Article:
The main problem with energy supply systems is that for the last 100 years, governments have insisted on meddling with them, using subsidies, setting rates, and picking technologies. Consequently, entrepreneurs, consumers, and especially policymakers have no idea which power supply technologies actually provide the best balance between cost-effectiveness and safety.
The crisis at Japan’s Fukushima Daiichi nuclear power plants continues. Amazingly, a 40-year-old power plant built to withstand a 7.9 magnitude earthquake on the Richter scale shut down automatically as designed when the Earth began shaking. In fact, it stood up to an earthquake that released more than 40 times the amount of energy the plant was designed to survive. At the moment it appears that the 33-foot tsunami that knocked out its backup diesel generators for its coolant pumps was the plant’sundoing.
Two earlier explosions were hampering attempts to keep the reactor cores inundated with seawater, and a third explosion yesterday may have uncovered some of the spent fuel rods in a cooling pond at one of the facilities. The explosions appear to be caused by a buildup of highly volatile hydrogen gas within the facilities. After this latest explosion, radiation levels increased outside the facilities and residents within a 12-mile radius of the stricken plants have been evacuated and those living within 19 miles have been advised to stay indoors.
Reports are spotty, but exposure to radiation just outside the plant for one hour reached the equivalent of more than three years of naturally occurring radioactivity. Despite multiple setbacks, plant workers continue their heroic efforts to cool down the reactor cores. As I write, most experts believe that the plant woes will not produce major health or environmental consequences, although the clean up will cost Tokyo Electric billions.
Naturally, anti-nuclear activists and some policy makers around the world are citing the disaster as evidence that nuclear power is inherently unsafe and should be banned. For example, in Germany thousands of anti-nuclear protesters flooded the streets of Berlin shouting “turn them off.” In response, German Chancellor Angela Merkel ordered that the country’s seven nuclear power plants built before 1980 be shut down for a safety review. In the United States, Sen. Joe Lieberman (I-Conn.) and Rep. Edward Markey (D-Mass.) urged a moratorium on building new nuclear power plants.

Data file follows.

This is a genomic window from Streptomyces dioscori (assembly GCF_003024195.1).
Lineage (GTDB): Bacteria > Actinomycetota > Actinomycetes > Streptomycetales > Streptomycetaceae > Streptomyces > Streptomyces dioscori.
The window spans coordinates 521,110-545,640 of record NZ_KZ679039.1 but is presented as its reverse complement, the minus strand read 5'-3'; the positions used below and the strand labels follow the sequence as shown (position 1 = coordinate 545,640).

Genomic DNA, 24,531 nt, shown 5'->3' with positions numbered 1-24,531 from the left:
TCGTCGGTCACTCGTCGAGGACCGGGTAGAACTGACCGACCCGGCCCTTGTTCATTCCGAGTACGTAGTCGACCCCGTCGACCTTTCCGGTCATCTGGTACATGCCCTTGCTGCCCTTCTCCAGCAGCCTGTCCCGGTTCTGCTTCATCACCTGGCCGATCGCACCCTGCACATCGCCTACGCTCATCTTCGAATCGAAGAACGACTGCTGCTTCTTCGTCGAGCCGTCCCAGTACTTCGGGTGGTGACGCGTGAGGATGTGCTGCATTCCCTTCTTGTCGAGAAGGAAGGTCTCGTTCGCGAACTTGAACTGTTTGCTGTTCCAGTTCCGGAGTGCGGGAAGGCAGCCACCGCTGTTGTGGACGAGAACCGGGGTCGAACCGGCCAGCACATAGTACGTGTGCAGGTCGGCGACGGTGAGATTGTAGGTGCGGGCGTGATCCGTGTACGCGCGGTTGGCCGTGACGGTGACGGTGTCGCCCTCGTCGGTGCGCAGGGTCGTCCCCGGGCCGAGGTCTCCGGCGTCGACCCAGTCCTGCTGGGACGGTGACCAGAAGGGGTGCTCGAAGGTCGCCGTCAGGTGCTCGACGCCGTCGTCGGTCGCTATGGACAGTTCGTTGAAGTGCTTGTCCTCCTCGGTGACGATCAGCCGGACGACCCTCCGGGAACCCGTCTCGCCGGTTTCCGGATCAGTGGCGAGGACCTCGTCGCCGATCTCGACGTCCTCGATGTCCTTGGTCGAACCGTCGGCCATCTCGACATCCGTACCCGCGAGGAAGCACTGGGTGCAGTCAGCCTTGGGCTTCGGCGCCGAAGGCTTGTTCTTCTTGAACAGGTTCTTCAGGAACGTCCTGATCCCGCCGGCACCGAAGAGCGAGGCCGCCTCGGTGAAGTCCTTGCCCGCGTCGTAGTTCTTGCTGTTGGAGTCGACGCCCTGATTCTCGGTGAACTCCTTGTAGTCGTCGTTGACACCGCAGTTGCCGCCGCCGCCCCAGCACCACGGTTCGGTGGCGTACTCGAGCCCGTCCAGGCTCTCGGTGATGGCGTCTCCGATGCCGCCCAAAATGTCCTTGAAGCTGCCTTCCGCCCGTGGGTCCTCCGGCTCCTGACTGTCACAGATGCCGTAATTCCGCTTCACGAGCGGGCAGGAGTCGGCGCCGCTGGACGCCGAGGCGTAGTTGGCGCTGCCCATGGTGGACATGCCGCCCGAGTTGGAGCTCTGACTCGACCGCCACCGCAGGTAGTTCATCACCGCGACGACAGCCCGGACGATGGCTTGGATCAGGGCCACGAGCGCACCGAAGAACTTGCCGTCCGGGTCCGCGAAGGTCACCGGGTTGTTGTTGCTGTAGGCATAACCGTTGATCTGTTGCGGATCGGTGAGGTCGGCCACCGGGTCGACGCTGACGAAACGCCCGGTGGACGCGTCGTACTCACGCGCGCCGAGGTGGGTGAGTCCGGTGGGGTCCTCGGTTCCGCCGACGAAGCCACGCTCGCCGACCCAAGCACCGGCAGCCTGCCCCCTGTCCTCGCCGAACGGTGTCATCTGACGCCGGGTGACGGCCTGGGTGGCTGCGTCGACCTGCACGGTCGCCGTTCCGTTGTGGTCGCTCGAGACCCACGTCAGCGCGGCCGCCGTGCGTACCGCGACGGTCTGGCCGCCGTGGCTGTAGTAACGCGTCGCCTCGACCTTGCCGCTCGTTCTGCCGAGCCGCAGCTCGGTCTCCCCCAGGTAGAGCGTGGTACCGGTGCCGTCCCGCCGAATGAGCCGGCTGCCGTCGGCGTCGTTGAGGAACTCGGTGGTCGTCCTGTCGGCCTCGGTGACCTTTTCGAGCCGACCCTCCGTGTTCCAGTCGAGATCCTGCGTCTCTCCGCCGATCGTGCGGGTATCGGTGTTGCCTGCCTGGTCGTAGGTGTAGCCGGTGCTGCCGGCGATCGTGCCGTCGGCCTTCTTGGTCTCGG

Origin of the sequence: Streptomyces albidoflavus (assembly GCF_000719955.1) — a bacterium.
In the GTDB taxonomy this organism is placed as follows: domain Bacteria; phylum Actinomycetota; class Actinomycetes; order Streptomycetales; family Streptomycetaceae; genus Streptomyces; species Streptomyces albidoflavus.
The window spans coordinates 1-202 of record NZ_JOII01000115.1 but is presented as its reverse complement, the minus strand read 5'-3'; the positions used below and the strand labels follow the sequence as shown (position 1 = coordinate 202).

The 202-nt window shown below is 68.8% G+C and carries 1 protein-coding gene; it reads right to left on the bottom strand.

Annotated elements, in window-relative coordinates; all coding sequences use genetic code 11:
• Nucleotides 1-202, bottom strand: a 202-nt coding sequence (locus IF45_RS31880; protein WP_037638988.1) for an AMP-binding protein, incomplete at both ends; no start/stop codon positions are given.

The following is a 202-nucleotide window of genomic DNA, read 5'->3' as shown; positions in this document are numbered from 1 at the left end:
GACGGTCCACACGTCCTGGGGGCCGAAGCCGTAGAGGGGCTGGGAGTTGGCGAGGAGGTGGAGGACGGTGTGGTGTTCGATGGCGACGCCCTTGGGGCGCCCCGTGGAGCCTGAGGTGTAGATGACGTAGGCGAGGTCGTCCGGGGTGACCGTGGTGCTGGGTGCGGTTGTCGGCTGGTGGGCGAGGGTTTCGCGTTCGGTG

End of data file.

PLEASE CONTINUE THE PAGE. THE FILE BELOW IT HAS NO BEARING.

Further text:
Could it happen here? Although earthquakes can and do occur all over the United States, the West Coast and Alaska are the most seismically active regions. The facilities whose physical locations most closely resemble that of the Fukushima plants are two nuclear generating plants built on the coast of California, the Diablo Canyon Power Plant and the San Onofre Nuclear Generating Station. The two reactors at the Diablo Canyon began operation in the mid-1980s and are built to withstand 7.5-magnitude earthquakes on the Richter scale. The reactors are located 85 feet above the coast. A recent analysis downgraded the most likely earthquake in the area to about half that.
The two reactors at San Onofre began operations in 1968 and are built to withstand a magnitude 7.0 earthquake. Seismic analysis indicates that the largest likely earthquake near that facility wouldregister a 6.5 magnitude. The San Onofre reactors are enclosed by a 30-foot high tsunami wall. It should be noted that nearby Newport Beach experienced a 12-meter tsunami surge (39 feet) in 1934. The Sendai surge may have been about 33 feet in height.
The Cascadia subduction zone off the coast of Washington, Oregon, and Northern California is the region most likely to experience an earthquake equivalent to the Sendai one. In January 1700 amagnitude 9.0 megathrust earthquake occurred sending tsunami waves across the Pacific to Japan and reached as much as eight meters above sea level (26 feet) onshore in the Pacific Northwest. Fortunately, the closest nuclear power plant, the Columbia Generating Station, is located 200 miles inland.